Daughter went all out on her social studies project. She went to Michael’s a week before it was due to purchase supplies: wooden dowels, ribbon, beads, hot glue, and various other accessories for a scroll-like map of the Fertile Crescent. To construct it, she printed a map from Google Images, soaked it in coffee water, dried it in the oven, ironed it flat, and then glued the edges to the dowels. The ribbon was glued to the back.
It looked great, and it was finished days before it was due, because Daughter was into it.
Then, at 10:00 last night, as she is preparing it for transport to school in the morning, she looks carefully at the map’s text, really for the first time. “Dad,” she says (I’m bent over the laptop strategizing a fix for a dead Prius battery), “There’s something weird about my map.”
“Uh huh.” I don’t look up.
“It has the Tigris and Euphrates rivers on it, but it doesn’t say ‘Mesopotamia’ anywhere, and there are other weird place names on it, like ‘Desert of Bones’ and ‘The Great Barrens.'”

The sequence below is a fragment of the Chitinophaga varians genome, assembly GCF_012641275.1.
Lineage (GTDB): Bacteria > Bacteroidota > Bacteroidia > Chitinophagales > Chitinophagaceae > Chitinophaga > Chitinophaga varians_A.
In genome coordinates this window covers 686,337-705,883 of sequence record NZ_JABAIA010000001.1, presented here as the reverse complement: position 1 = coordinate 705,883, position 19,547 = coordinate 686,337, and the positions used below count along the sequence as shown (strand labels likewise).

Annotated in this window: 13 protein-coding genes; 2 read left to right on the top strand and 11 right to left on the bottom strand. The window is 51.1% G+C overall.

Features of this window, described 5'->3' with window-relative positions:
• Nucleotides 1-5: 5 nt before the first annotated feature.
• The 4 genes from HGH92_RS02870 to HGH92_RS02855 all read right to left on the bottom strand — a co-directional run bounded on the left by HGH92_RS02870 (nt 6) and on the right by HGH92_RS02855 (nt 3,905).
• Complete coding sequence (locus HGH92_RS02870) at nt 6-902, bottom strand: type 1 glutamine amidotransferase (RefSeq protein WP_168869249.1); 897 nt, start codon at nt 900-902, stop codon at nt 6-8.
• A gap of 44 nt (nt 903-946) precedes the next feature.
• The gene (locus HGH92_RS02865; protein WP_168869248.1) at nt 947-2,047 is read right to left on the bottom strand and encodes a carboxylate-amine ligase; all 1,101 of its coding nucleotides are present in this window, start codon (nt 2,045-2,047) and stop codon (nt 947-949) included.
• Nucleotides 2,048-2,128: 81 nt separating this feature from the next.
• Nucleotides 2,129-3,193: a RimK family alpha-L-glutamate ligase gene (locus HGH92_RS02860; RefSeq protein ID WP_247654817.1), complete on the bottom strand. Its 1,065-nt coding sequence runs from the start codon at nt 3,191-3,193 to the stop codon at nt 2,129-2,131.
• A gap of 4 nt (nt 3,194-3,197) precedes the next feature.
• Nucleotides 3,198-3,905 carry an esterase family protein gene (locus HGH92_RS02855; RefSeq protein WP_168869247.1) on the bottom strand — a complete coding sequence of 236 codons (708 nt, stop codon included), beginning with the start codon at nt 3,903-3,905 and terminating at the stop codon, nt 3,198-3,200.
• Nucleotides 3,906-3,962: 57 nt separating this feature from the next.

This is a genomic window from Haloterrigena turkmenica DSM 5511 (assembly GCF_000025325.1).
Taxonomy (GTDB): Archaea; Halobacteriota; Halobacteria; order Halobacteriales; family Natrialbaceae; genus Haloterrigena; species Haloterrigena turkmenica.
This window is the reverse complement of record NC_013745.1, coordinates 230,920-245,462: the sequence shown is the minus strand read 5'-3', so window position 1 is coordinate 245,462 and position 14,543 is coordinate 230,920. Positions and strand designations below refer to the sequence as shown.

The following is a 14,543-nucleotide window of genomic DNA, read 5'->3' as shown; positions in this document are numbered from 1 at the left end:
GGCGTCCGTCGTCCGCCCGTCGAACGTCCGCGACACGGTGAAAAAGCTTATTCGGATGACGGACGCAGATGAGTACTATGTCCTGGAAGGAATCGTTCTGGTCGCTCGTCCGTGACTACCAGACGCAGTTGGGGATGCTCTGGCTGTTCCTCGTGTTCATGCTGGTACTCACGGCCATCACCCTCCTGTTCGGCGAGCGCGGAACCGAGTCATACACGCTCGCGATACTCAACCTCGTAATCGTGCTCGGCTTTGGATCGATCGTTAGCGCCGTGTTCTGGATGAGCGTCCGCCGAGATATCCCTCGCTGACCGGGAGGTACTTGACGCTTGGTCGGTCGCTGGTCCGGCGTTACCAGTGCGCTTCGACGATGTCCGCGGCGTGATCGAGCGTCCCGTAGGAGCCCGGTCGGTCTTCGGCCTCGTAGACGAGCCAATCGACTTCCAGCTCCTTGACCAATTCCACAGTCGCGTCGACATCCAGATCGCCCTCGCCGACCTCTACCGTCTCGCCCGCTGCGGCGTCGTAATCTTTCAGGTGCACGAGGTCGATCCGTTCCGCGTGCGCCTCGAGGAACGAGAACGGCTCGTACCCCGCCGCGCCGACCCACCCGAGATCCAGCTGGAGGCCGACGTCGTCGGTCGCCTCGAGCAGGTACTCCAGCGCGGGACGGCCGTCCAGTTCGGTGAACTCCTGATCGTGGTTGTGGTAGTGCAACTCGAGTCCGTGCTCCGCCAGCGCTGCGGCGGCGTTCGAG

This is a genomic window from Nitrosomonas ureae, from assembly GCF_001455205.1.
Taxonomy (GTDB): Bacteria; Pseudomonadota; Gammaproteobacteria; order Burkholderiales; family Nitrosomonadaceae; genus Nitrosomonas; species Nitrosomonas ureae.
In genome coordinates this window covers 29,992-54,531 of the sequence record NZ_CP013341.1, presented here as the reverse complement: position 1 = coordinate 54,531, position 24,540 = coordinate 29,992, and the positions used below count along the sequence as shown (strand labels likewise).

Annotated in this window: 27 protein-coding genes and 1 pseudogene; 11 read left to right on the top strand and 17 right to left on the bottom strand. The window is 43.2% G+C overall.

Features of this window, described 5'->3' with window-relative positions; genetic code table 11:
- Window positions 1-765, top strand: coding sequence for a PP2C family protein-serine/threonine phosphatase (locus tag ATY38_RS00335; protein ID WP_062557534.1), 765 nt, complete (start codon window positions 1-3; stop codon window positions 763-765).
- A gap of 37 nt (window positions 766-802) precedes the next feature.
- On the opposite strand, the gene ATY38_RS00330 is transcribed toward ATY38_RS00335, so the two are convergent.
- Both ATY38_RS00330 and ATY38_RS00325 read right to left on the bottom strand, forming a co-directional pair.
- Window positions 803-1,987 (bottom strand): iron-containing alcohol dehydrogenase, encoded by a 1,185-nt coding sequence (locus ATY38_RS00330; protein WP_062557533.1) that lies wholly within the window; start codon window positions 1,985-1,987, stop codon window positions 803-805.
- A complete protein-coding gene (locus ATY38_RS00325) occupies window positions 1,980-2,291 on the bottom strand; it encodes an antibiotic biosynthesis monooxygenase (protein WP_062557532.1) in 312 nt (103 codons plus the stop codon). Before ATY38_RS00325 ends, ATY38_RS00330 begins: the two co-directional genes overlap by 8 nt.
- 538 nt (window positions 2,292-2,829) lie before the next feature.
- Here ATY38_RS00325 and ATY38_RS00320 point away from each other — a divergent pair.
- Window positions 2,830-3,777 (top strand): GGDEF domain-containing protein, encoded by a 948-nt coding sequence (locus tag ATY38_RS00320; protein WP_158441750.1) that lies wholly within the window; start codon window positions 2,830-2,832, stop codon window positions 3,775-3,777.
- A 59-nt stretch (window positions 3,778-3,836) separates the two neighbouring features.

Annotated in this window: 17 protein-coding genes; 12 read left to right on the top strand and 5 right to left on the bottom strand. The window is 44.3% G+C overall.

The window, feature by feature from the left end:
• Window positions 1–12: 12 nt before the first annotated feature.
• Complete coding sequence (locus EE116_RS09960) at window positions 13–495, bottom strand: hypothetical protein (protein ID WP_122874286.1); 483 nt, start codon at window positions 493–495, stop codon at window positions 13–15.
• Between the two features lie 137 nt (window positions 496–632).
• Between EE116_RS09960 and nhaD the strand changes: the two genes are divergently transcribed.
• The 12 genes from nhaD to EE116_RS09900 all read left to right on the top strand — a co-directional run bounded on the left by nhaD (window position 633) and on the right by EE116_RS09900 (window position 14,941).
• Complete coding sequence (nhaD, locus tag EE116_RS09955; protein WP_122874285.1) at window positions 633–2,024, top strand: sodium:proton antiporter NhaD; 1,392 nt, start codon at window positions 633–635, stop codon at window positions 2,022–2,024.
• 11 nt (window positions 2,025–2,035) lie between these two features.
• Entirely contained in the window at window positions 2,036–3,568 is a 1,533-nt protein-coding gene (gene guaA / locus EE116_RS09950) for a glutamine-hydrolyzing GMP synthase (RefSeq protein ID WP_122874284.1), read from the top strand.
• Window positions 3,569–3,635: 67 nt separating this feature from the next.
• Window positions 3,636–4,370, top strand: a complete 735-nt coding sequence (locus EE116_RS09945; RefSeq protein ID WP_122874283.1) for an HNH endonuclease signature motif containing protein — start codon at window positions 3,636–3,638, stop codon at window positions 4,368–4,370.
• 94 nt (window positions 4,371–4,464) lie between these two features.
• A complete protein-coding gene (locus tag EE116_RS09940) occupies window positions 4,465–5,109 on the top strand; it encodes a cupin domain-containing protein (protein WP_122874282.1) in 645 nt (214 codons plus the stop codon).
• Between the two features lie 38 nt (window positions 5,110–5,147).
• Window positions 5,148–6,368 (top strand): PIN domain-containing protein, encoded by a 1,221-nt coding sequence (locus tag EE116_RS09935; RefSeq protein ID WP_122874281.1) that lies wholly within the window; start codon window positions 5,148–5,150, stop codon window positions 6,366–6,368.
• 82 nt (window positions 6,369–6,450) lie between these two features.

Uh oh. Now I look up.
Sure enough, the map she has so painstakingly assembled is not a map of the Fertile Crescent but someone’s rendering of World of Warcraft, from what I can gather searching Google, though for the life of me I cannot relocate this exact map. In her focus on the style she flubbed the substance. A part of me wants to advise her to turn it in as is, trusting that nobody will really notice. I suppress that part, so when she declares that she needs to start all over (at 10:07) I can calmly agree.
She’s finished with it in about 90 minutes and she goes to bed having learned a valuable lesson about attention to content before flourish. I’m still working on the battery.